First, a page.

“The greatness of a nation and its moral progress can be judged by the way its animals are treated.”
About a year ago, I wrote the blog “Are Dogs Man's Best Therapist?” To my surprise, it turned out to be a very popular one. Since then, dogs continue to be in the news for their therapeutic effect, including being brought to Newtown right after the mass murder there.
That heartwarming readership response has inspired me to look into other animals and nonhumans that, if we treat them well, can in turn provide healing to us.
Though too large and in need of too much food and space to be everyday pets like dogs, horses are being used in the treatment of many mental disorders, including addiction, autism, and, like dogs, for PTSD in traumatized soldiers. Horses seem to be especially unique in their empathetic intelligence. They seem capable of picking up the way people are feeling, and being able to mirror their emotions. Such horses will move away from an angry person, become unsettled in the face of anxiety, and follow someone trustful. Therapeutic horses are especially popular in England, where Winston Churchill once said: “There's something, about the outside of a horse that is good for the inside of a man.”
Could the popularity of horses indirectly relate to the mass popularity of last year's hit dance, “Gangnam Style?” The South Korean rapper Psy, perhaps recognizing the psychology of our relationship to horses, rode the recognizable horseback-like dance steps to stardom.
There is a well-known saying, “they fight like cats and dogs,” meaning that cats and dogs usually don't get along. That may reflect why some people wanting pets prefer cats over dogs. Cats are usually more independent than dogs. In fact, some research indicates that cats often will show more attention if you don't want to play with them. Paradoxically, at times, the less you seem to need it, the more love you will receive from such cats.
Although the movie On the Waterfront depicted the healing power of pigeons (as a friend pointed out to me), not too many people are known to have a passion for them. But the famous—and infamous—boxer, Mike Tyson does. Ferocious in the ring, once biting off the earlobe of an opponent, and sometimes just as ferocious out of the ring, he claims he would have been even worse without his pigeons. He recently had up to 3,000 of them that he kept and raised in crates next to his garage. Mr Tyson sums it up as follows: “My pigeons, they were there for me. I never let them down. They've never let me down. Easier than people.”
Some evidence for their therapeutic impact on him is his recent success as an entertainer and his gentleness in interviews.
I loved monarch butterflies as a child. And still do. I was overwhelmed, last summer, when I found a monarch in my car, quickly photographing, then releasing, it.
Though I never thought they might have healing aspects, the Milwaukee County Behavioral Complex, with which I worked for 20 years, did. In their spiritual integration program, they raise and release monarchs. These are not pets in the usual sense of the word, but metaphors and examples of transformation and freedom for some of the most seriously mentally ill.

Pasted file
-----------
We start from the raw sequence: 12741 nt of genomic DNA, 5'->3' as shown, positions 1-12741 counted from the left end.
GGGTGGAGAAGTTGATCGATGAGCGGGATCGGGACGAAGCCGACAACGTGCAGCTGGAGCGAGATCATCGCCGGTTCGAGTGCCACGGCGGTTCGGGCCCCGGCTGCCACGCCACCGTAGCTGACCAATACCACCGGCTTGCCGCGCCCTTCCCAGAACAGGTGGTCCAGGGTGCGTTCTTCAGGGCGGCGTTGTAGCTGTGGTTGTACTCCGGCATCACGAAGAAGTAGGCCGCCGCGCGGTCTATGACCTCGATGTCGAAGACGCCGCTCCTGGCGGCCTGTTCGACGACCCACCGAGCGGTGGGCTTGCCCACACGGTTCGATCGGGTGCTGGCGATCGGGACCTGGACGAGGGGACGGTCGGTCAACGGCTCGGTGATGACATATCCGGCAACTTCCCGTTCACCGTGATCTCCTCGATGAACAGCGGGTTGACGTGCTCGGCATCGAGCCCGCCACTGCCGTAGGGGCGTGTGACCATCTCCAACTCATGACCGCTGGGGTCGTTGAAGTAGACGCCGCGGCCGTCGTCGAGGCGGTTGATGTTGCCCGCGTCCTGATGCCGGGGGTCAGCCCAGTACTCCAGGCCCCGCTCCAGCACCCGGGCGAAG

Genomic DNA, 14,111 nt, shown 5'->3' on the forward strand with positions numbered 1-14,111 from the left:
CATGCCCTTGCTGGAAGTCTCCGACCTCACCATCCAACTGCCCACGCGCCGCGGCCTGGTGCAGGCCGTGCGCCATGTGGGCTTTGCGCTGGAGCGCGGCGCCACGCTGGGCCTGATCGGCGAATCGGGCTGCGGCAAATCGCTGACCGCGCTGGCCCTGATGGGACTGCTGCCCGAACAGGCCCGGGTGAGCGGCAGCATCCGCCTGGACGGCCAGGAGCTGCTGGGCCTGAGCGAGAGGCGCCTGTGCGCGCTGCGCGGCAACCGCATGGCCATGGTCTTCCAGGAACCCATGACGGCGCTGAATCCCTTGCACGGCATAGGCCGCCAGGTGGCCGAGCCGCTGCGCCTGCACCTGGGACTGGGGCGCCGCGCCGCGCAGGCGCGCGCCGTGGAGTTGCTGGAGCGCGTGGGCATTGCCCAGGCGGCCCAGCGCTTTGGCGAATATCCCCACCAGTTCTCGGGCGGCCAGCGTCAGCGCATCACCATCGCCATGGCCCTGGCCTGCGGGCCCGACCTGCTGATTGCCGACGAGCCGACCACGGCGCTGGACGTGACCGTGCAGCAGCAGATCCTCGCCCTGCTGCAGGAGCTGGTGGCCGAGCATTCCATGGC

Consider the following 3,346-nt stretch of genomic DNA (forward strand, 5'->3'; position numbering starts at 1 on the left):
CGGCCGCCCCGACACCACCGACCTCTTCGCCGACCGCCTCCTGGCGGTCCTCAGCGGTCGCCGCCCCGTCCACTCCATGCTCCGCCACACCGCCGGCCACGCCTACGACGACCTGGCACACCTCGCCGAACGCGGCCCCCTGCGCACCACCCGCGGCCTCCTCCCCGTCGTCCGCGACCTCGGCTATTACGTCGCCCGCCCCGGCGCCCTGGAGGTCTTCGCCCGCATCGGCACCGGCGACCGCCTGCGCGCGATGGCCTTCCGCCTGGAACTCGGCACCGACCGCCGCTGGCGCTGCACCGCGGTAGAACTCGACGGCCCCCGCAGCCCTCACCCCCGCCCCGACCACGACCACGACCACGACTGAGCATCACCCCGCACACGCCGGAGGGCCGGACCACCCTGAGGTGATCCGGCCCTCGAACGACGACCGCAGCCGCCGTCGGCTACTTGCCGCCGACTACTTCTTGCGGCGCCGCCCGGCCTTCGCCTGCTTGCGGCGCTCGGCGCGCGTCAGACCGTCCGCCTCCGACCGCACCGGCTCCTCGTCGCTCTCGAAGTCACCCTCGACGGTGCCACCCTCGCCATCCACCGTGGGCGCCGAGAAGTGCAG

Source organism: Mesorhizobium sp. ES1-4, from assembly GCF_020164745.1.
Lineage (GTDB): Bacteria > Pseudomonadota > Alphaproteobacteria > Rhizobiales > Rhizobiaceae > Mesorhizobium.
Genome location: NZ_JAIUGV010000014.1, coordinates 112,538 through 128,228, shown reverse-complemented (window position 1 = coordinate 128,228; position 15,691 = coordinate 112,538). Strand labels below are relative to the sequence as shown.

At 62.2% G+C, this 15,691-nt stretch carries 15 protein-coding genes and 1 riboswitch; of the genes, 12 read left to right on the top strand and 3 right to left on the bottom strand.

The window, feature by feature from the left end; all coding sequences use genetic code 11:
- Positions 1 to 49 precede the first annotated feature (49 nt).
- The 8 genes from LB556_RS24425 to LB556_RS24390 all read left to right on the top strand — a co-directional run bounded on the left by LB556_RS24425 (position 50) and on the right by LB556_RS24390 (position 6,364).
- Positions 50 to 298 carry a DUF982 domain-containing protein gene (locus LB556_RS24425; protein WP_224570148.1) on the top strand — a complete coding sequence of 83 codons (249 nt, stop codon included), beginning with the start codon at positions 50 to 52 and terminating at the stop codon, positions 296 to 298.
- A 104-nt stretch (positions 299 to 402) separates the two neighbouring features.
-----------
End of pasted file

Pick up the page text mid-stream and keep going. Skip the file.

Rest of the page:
Whereas people can have unusual pets, I have not heard of anybody who has had a bonobo, but they can be found at some zoos in the primate section. Maybe they should be considered as pets of sorts for society. They are matriarchal, and the females use their sexuality for soothing conflicts—surely an alternative model for our often violent patriarchal society.
Elephants can also be found in zoos, and more readily in the wild of some countries, when they are not killed by poachers for their ivory tusks. The saying goes that “an elephant never forgets,” and they can indeed even recognize their reflection in a mirror. Elephants seem to have the same sense of family, life, and death as we humans do.
On a “Making a Difference” segment on the Nightly News, Chelsea Clinton depicted how such memory is usually a blessing, but sometimes a curse. As it is in humans, where memory is essential to our intelligence and socializing, sometimes it would be better for some memories, the more traumatic ones, to go away. Young elephants, whose mothers are murdered in front of them, have many reservations in trusting their human rescuers. But it can be done. We can learn from this, and also make up for the harm other humans have done to them.
Somehow, all this came together for me in a play my wife and I saw twice, Heroes. Translated by Tom Stoppard, it depicts three aging men in a retired soldiers' home. Its original author, Gérald Sibleyras, has said that the universal theme in the play may be “the universal desire to escape from the confines of your life.”
There is also a “stone” dog in the play, which moves as the men plan one last journey, trying to overcome the aftereffects of being “heroes” in the war. Gustavo, one of the men, says “never trust a man who doesn't like dogs." For a long time, I can't say that I liked dogs. I've been healed of that. There is hope for us.